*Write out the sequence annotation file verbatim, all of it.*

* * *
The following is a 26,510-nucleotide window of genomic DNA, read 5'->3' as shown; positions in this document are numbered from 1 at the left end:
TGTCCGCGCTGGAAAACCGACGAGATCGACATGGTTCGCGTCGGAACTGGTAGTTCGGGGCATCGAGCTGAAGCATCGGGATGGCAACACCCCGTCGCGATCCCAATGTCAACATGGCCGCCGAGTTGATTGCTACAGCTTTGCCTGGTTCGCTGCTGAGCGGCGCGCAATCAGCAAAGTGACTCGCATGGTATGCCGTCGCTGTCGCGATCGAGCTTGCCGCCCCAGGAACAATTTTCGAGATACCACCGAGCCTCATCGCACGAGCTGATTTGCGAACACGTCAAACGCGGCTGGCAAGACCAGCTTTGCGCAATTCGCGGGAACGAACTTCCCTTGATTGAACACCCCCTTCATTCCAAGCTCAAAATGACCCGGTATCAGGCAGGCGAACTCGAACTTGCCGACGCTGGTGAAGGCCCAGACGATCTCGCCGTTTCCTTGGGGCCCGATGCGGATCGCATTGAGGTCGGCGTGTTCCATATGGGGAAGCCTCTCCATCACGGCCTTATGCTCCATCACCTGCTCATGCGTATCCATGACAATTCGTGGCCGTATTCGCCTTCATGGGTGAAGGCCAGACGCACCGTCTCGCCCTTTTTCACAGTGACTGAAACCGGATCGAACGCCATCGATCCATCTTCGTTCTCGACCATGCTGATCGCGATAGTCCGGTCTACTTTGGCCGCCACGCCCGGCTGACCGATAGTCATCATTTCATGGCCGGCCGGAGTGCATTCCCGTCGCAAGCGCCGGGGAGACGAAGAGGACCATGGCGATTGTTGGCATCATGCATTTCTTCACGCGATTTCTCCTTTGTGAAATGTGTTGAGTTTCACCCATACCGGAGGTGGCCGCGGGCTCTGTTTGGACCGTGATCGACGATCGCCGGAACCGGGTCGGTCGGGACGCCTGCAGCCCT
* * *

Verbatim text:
The following is a 26,510-nucleotide window of genomic DNA, read 5'->3' as shown; positions in this document are numbered from 1 at the left end:
TGTCCGCGCTGGAAAACCGACGAGATCGACATGGTTCGCGTCGGAACTGGTAGTTCGGGGCATCGAGCTGAAGCATCGGGATGGCAACACCCCGTCGCGATCCCAATGTCAACATGGCCGCCGAGTTGATTGCTACAGCTTTGCCTGGTTCGCTGCTGAGCGGCGCGCAATCAGCAAAGTGACTCGCATGGTATGCCGTCGCTGTCGCGATCGAGCTTGCCGCCCCAGGAACAATTTTCGAGATACCACCGAGCCTCATCGCACGAGCTGATTTGCGAACACGTCAAACGCGGCTGGCAAGACCAGCTTTGCGCAATTCGCGGGAACGAACTTCCCTTGATTGAACACCCCCTTCATTCCAAGCTCAAAATGACCCGGTATCAGGCAGGCGAACTCGAACTTGCCGACGCTGGTGAAGGCCCAGACGATCTCGCCGTTTCCTTGGGGCCCGATGCGGATCGCATTGAGGTCGGCGTGTTCCATATGGGGAAGCCTCTCCATCACGGCCTTATGCTCCATCACCTGCTCATGCGTATCCATGACAATTCGTGGCCGTATTCGCCTTCATGGGTGAAGGCCAGACGCACCGTCTCGCCCTTTTTCACAGTGACTGAAACCGGATCGAACGCCATCGATCCATCTTCGTTCTCGACCATGCTGATCGCGATAGTCCGGTCTACTTTGGCCGCCACGCCCGGCTGACCGATAGTCATCATTTCATGGCCGGCCGGAGTGCATTCCCGTCGCAAGCGCCGGGGAGACGAAGAGGACCATGGCGATTGTTGGCATCATGCATTTCTTCACGCGATTTCTCCTTTGTGAAATGTGTTGAGTTTCACCCATACCGGAGGTGGCCGCGGGCTCTGTTTGGACCGTGATCGACGATCGCCGGAACCGGGTCGGTCGGGACGCCTGCAGCCCT